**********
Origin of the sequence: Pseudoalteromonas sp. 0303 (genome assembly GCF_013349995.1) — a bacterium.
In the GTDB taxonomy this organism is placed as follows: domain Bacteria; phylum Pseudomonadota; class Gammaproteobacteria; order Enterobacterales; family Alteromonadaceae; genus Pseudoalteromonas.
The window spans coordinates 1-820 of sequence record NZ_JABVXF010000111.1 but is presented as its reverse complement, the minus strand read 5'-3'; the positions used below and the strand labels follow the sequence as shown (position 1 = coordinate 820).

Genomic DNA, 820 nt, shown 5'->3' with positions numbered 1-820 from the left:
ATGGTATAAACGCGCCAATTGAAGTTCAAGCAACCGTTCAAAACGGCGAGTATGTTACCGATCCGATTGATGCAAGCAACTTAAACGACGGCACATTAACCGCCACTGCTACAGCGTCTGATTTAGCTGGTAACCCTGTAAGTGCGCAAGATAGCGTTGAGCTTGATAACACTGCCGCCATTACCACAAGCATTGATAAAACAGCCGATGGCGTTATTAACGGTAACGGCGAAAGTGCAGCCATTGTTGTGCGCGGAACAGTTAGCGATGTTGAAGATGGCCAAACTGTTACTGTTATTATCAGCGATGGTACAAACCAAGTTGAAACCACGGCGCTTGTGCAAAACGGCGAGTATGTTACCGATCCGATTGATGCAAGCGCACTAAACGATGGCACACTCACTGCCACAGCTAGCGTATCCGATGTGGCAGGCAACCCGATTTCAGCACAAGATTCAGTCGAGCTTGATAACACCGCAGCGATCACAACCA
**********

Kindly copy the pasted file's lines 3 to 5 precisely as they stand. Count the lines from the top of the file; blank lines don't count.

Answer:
The window spans coordinates 1-820 of sequence record NZ_JABVXF010000111.1 but is presented as its reverse complement, the minus strand read 5'-3'; the positions used below and the strand labels follow the sequence as shown (position 1 = coordinate 820).

Genomic DNA, 820 nt, shown 5'->3' with positions numbered 1-820 from the left:
ATGGTATAAACGCGCCAATTGAAGTTCAAGCAACCGTTCAAAACGGCGAGTATGTTACCGATCCGATTGATGCAAGCAACTTAAACGACGGCACATTAACCGCCACTGCTACAGCGTCTGATTTAGCTGGTAACCCTGTAAGTGCGCAAGATAGCGTTGAGCTTGATAACACTGCCGCCATTACCACAAGCATTGATAAAACAGCCGATGGCGTTATTAACGGTAACGGCGAAAGTGCAGCCATTGTTGTGCGCGGAACAGTTAGCGATGTTGAAGATGGCCAAACTGTTACTGTTATTATCAGCGATGGTACAAACCAAGTTGAAACCACGGCGCTTGTGCAAAACGGCGAGTATGTTACCGATCCGATTGATGCAAGCGCACTAAACGATGGCACACTCACTGCCACAGCTAGCGTATCCGATGTGGCAGGCAACCCGATTTCAGCACAAGATTCAGTCGAGCTTGATAACACCGCAGCGATCACAACCA